This seems to be an increasing area of confusion and misunderstanding—surely clouded by the adversary. The adversary knows that if he can invert these two great laws in our minds, then he can entice disciples from the path and dissuade others from stepping onto that path. We must be careful that in our efforts to love our neighbor we don’t begin advocating against the Lord.

Some, in their efforts to love others, feel it necessary to abandon the teachings and commandments of God or to advocate for a change of His doctrine. But to love God is to accept His teachings, commandments, and doctrine. Remember that Jesus taught, “If ye love me, keep my commandments.”

A true disciple does not try to change the Teacher, His teachings, or His laws of discipleship. Jesus warned of this when He taught, “The disciple is not above his master, nor the servant above his lord.”

Which Way Do You Face?

We are commanded to be a light upon a hill, the salt of the earth, the leaven that makes all the difference. But what if we aren’t different at all? As Elder Lynn G. Robbins said in a 2014 General Conference talked entitled, “Which Way Do You Face?”, he stated that  “Trying to please others before pleasing God is inverting the first and second great commandments.”

Here are just a few quotes from Elder Robbin’s talk that have relevant application today in the social issues that many feel pressured to accept, even though they are contrary to the doctrine of the church and the plan of salvation:

  • We seek respectful coexistence with those who point fingers, but when this fear of men tempts us to condone sin, it becomes a “snare”. The snare may be cleverly baited to appeal to our compassionate side to tolerate or even approve of something that has been condemned by God. For the weak of faith, it can be a major stumbling block.
  • Decisions of character are made by remembering the right order of the first and second great commandments.
  • When people try to save face with men, they can unwittingly lose face with God. Thinking one can please God and at the same time condone the disobedience of men isn’t neutrality but duplicity, or being two-faced or trying to “serve two masters”.
  • While it certainly takes courage to face perils, the true badge of courage is overcoming the fear of men.
  • The scornful often accuse prophets of not living in the 21st century or of being bigoted. They attempt to persuade or even pressure the Church into lowering God’s standards to the level of their own inappropriate behavior…
  • Lowering the Lord’s standards to the level of a society’s inappropriate behavior is—apostasy.

This Was Jesus’ Real Message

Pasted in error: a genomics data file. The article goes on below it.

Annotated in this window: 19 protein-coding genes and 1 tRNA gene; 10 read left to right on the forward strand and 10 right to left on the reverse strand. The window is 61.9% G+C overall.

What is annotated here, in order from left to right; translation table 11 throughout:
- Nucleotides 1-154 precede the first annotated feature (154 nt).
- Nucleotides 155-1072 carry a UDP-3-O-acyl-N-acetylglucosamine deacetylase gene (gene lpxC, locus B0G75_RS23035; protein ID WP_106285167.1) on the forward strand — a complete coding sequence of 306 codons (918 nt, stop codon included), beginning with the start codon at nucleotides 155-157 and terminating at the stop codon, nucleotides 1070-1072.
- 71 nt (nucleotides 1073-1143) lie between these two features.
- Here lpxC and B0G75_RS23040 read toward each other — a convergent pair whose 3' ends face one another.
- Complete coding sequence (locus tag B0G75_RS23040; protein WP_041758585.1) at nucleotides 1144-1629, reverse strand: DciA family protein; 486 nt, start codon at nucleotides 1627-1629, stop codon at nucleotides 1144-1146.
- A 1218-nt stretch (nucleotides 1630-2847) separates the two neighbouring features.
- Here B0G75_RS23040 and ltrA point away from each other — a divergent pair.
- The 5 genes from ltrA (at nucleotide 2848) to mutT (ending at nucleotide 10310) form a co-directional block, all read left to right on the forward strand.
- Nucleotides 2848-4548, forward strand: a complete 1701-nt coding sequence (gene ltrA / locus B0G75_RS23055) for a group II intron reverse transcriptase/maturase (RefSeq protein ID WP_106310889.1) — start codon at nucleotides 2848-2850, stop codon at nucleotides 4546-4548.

What was Jesus’ real message? 

When he appeared to the people on the American continent after His resurrection, He spoke to those who survived the devastating destruction. These were his words:

O all ye that are spared because ye were more righteous than they, will ye not now return unto me, and repent of your sins, and be converted, that I may heal you?

Christ wants us to be converted, and he wants to heal us, but that can only happen if we come unto Him and change. Repentance means change.

The world loves to separate gospel pairs like love and law. Christ says, “I don’t condemn you but sin no more” while the world say “I don’t condemn you and you be you.”

That is a false philosophy and it is not the gospel of Jesus Christ.

Dallin H. Oaks recently posted the following reminder of the first great commandment on Facebook:

Why is love of God the first great commandment? It is first because it is fundamental to understanding and following God’s plan and His commandments for His children. Our love of God and His love for us is the central gospel principle—vital to what influences us and vital to what we must remember.  Love has power: power to understand the Atonement of Jesus Christ, power to understand the plan of salvation, and power to explain God’s commandments.

The word repent or repentance is used 300 times in the Book of Mormon – and repentance means a change of mind and heart.

So many today, like the people of Samuel the Lamanites time, preach the “live your truth / you be you / you are perfect just the way you are” philosophy that sounds really good, because it means you don’t have to do anything else. The problem is, it is not the gospel of Jesus Christ and it won’t bring us closer to Him and it won’t bring a mighty change of heart that we need. 

A Warning Voice and a Call to Change

If you are following voices that preach any of these messages below, consider if you are being deceived:

  • Live your truth
  • Don’t have expectations
  • If it’s hard, don’t do it
  • You are perfect just the way you are (sounds so nice but it won’t lead to changing things that need to be changed)
  • A little bit is okay
  • All that matters is love
  • “My Jesus _________ (fill in the blank)

What is Love Then?